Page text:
DOC heritage ranger Jim Croawell picks his favourite heritage hike for Jacqui Gibson and explains why it should be on the go-to list for summerAll it took was two hikers, a night on the turps and a roasty-toasty fire that wasn’t properly extinguished to lose a century-old farmhouse in Skippers Canyon last January. The former Mount Aurum Station homestead was reportedly burned to the ground by fire in the wee hours of New Year’s Day. It was said the couple responsible fled the scene embarrassed, but later owned-up to police saying the fire simply got away on them. Luckily, nearby campers stopped the blaze spreading using hand pump extinguishers and stamping out flames. Firefighters arrived and had the fire out by 4am. DOC heritage ranger Jim Croawell was responsible for the cleanup. “It was a terrible loss,” he says. “That old place was special to a lot of people, including the families connected to its history as the oldest remaining farmhouse of the Shotover area. “For me, personally, it was sad to see it go. I was bloody pleased no one was hurt. But I’d just finished painting it with a group of hard-working volunteers. A hell of a lot of time and effort went into that building over the years.” Almost 30 years of DOC-led restoration in fact. The effort started in 1989 when DOC staff and volunteers, led by now-retired ranger Stew Hardie, replaced weatherboards and painted and cleared vegetation from the Category 2 heritage-listed homestead and surrounding buildings. Back then, the old homestead was run-down and derelict, but salvageable. Now all that’s left is talk of erecting a commemorative plaque. That’s how it goes sometimes, says Croawell, who’s clocked up nearly a decade looking after some of Otago’s most historically-important backcountry huts. “You can’t sweat these things,” he says. “If it’s not people, it’s the wind or the snow and cold. These old huts and artefacts are in some really isolated places and just seem to hang on by a fingernail.” Today, DOC manages the largest heritage portfolio in the country. As heritage ranger, Croawell does his bit by looking after around 45 buildings in Wakatipu, Arrowtown, Cromwell and Kingston. The goal, he says, is to keep them accessible to the public and in an authentic state by using original materials and building techniques to repair them. Every year, tens of thousands of people tramp, kayak, bike, picnic and raft in the picturesque Skippers Canyon and remote Mount Aurum Recreation Reserve. Visitors to the dog-friendly, 9100ha reserve stay in the DOC campground or take the three-hour hike from Skippers Point to Dynamo Hut – one of Croawell’s favourite heritage huts.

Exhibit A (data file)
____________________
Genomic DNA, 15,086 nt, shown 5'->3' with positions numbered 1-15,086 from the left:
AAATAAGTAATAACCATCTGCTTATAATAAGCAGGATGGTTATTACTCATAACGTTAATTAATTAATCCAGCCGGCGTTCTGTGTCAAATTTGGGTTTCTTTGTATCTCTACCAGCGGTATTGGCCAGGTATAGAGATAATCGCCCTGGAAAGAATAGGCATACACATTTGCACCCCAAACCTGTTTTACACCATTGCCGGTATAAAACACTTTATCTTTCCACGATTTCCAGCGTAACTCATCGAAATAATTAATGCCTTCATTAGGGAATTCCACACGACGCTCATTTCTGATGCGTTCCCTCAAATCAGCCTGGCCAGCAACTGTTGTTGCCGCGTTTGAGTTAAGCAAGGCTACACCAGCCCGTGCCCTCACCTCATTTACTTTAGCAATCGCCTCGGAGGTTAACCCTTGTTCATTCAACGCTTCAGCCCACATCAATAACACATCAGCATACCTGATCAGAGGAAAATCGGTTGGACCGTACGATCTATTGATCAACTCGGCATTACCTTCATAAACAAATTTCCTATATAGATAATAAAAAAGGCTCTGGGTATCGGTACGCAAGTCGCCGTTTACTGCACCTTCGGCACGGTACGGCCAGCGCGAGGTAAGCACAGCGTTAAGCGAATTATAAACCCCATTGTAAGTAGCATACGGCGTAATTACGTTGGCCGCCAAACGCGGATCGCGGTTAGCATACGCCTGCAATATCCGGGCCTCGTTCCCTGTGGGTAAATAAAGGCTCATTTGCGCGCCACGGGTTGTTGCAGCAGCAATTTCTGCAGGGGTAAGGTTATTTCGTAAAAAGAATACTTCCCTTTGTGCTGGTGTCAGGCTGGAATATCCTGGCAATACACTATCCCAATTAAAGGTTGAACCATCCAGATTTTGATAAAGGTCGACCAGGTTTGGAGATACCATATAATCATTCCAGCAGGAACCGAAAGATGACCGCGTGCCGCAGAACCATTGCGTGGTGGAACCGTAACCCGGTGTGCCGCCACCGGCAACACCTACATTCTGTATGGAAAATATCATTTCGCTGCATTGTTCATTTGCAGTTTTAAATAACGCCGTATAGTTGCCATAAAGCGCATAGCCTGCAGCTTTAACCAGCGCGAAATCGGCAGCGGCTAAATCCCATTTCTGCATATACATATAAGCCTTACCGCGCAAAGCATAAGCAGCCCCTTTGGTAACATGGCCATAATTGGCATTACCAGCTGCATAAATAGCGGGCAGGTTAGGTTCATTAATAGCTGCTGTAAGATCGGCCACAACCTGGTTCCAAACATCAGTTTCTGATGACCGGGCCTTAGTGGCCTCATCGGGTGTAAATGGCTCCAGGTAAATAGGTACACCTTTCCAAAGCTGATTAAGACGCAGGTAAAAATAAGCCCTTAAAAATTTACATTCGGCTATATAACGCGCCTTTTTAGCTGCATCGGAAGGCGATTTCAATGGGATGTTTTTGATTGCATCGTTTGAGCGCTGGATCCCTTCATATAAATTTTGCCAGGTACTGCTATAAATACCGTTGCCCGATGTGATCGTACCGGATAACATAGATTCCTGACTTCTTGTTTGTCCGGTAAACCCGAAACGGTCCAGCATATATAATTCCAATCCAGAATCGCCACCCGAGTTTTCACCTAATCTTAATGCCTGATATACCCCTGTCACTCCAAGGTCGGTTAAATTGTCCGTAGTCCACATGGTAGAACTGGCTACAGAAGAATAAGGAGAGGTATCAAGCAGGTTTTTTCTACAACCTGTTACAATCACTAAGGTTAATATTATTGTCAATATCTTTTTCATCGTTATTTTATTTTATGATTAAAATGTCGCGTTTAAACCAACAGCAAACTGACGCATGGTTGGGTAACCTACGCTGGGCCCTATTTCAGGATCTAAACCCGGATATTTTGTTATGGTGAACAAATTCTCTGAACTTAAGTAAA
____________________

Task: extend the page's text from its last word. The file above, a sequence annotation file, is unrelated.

This summer is expected to be another bumper season. Croawell keeps a mental map of the sites in his area, attending to each one as and when it needs work. He’s a carpenter and will often drive and hike to a location to make a handful of minor repairs over the course of a day. When the job’s big or complicated, he’ll rope in a team of volunteers or chopper in a Heritage New Zealand expert or an engineer for advice. Most of Croawell’s heritage huts tell stories related to New Zealand’s post-European history. In Skippers Canyon, it’s the gold fever era of the 1860s that lives on in the historic schoolhouse, nearby cemetery, tailings area and 117-year-old suspension bridge. In Macetown, up the road near Arrowtown, it’s a similar story. This summer, Croawell plans to fly to Dynamo Hut and use a small digger to move the long drop to a more suitable position approved by archaeologists. While he’s there, he’ll use the digger to push soil free from the hut’s base “to keep its feet dry”. There’s ongoing work to do at Skipper’s historic schoolhouse and a couple of clapped-out window frames and flashings to replace at Ballarat Hut, a three-bunk hut in Flood Burn. [caption id="attachment_73815" align="aligncenter" width="1980"] DOC heritage ranger Jim Croawell. Photo: Jacqui Gibson[/caption] If there’s enough time and money, Croawell will assess the state of Archie’s Hut and clear debris from a gold stamper half buried by floods over winter. At Macetown, a historic settlement about 15km upriver from Arrowtown, preservation of the four-storey-high Homeward Bound stamper battery will continue. Recently, Croawell and a volunteer team stabilised the land surrounding the battery and constructed an iron roof to protect the relic against Otago’s harsh winters. Croawell, who grew up on the west coast beaches of Auckland and identifies as a “fifth generation bushman”, is pleased with the results. “You look at these old structures and it’s hard not to be impressed by how tough it would’ve been to run a business out here, let alone to work and live here without today’s creature comforts. Intact and restored, they definitely help tell the story.” Ask Croawell where he’d go over summer if he wasn’t flat out working and he is quick to recommend the Whakaari Conservation Area at the head of Lake Wakatipu. About two kilometres south of Glenorchy and accessible from the Glenorchy-Queenstown Road, it’s an area packed with historic huts trampers can overnight in, as well as plenty of mining relics and stunning mountain views. “Probably one of my favourite walks is the eight-hour loop track to Mt McIntosh,” he says. From The Junction (about 90 minutes on from the car park) trampers follow a marked track, which drops steeply to the Buckler Burn. A steady climb on the old mining road leads to McIntyre Hut, a five-bunker. A further 90 minutes on and you’re at McIntosh Hut, a four-bunker. Finally, a steep climb along the ridge provides the big reward: extensive views of Lake Wakatipu, Mt Earnslaw/Pikirakatahi and the Dart Valley. “Take my advice. Don’t rush,” says Croawell. “Give yourself two to three days to look at everything and really take in the area. It’s worth it.” And if you see anything that needs fixing, get in touch, he says: “It honestly doesn’t matter how big or small – a missing latch or vandalism. Ideas about what could be improved are welcome, too. I can’t be everywhere and it’s great to know what’s going on from people who love the area as much as I do.”
“You can’t sweat these things. If it’s not people, it’s the wind or the snow and cold. These old huts and artefacts just seem to hang on by a fingernail.”